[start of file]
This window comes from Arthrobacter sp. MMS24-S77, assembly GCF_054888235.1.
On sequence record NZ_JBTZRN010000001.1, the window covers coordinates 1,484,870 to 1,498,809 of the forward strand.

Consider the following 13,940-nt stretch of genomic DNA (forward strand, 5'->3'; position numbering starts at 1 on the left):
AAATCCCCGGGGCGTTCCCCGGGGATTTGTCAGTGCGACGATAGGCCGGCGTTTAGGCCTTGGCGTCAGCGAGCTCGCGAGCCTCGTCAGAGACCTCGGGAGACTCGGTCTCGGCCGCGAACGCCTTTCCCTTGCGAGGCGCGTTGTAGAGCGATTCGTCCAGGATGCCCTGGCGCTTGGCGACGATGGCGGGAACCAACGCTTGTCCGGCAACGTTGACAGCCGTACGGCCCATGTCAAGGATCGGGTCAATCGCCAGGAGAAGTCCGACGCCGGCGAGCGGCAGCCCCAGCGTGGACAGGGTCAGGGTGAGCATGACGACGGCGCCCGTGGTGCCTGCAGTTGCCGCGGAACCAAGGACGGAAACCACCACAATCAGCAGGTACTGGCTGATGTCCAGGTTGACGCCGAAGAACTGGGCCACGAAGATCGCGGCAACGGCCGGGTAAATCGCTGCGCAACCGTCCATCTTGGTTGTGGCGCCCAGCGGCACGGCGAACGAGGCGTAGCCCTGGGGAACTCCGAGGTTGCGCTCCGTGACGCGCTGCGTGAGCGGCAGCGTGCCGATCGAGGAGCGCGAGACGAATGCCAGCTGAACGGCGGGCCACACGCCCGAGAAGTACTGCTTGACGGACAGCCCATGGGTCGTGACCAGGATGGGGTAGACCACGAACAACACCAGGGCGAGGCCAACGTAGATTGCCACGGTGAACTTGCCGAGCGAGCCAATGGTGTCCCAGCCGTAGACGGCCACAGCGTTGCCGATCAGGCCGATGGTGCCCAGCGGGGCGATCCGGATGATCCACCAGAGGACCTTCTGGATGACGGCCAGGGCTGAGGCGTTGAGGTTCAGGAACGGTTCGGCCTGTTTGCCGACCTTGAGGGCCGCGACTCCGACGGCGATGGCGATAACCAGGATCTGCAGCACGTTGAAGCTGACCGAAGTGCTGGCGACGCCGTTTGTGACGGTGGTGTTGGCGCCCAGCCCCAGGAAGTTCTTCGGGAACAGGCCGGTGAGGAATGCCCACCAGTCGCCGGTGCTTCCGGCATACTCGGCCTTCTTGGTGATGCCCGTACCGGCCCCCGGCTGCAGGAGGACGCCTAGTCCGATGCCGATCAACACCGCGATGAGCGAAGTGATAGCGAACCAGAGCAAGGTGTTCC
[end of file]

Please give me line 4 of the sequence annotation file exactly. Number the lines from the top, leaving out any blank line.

AAATCCCCGGGGCGTTCCCCGGGGATTTGTCAGTGCGACGATAGGCCGGCGTTTAGGCCTTGGCGTCAGCGAGCTCGCGAGCCTCGTCAGAGACCTCGGGAGACTCGGTCTCGGCCGCGAACGCCTTTCCCTTGCGAGGCGCGTTGTAGAGCGATTCGTCCAGGATGCCCTGGCGCTTGGCGACGATGGCGGGAACCAACGCTTGTCCGGCAACGTTGACAGCCGTACGGCCCATGTCAAGGATCGGGTCAATCGCCAGGAGAAGTCCGACGCCGGCGAGCGGCAGCCCCAGCGTGGACAGGGTCAGGGTGAGCATGACGACGGCGCCCGTGGTGCCTGCAGTTGCCGCGGAACCAAGGACGGAAACCACCACAATCAGCAGGTACTGGCTGATGTCCAGGTTGACGCCGAAGAACTGGGCCACGAAGATCGCGGCAACGGCCGGGTAAATCGCTGCGCAACCGTCCATCTTGGTTGTGGCGCCCAGCGGCACGGCGAACGAGGCGTAGCCCTGGGGAACTCCGAGGTTGCGCTCCGTGACGCGCTGCGTGAGCGGCAGCGTGCCGATCGAGGAGCGCGAGACGAATGCCAGCTGAACGGCGGGCCACACGCCCGAGAAGTACTGCTTGACGGACAGCCCATGGGTCGTGACCAGGATGGGGTAGACCACGAACAACACCAGGGCGAGGCCAACGTAGATTGCCACGGTGAACTTGCCGAGCGAGCCAATGGTGTCCCAGCCGTAGACGGCCACAGCGTTGCCGATCAGGCCGATGGTGCCCAGCGGGGCGATCCGGATGATCCACCAGAGGACCTTCTGGATGACGGCCAGGGCTGAGGCGTTGAGGTTCAGGAACGGTTCGGCCTGTTTGCCGACCTTGAGGGCCGCGACTCCGACGGCGATGGCGATAACCAGGATCTGCAGCACGTTGAAGCTGACCGAAGTGCTGGCGACGCCGTTTGTGACGGTGGTGTTGGCGCCCAGCCCCAGGAAGTTCTTCGGGAACAGGCCGGTGAGGAATGCCCACCAGTCGCCGGTGCTTCCGGCATACTCGGCCTTCTTGGTGATGCCCGTACCGGCCCCCGGCTGCAGGAGGACGCCTAGTCCGATGCCGATCAACACCGCGATGAGCGAAGTGATAGCGAACCAGAGCAAGGTGTTCC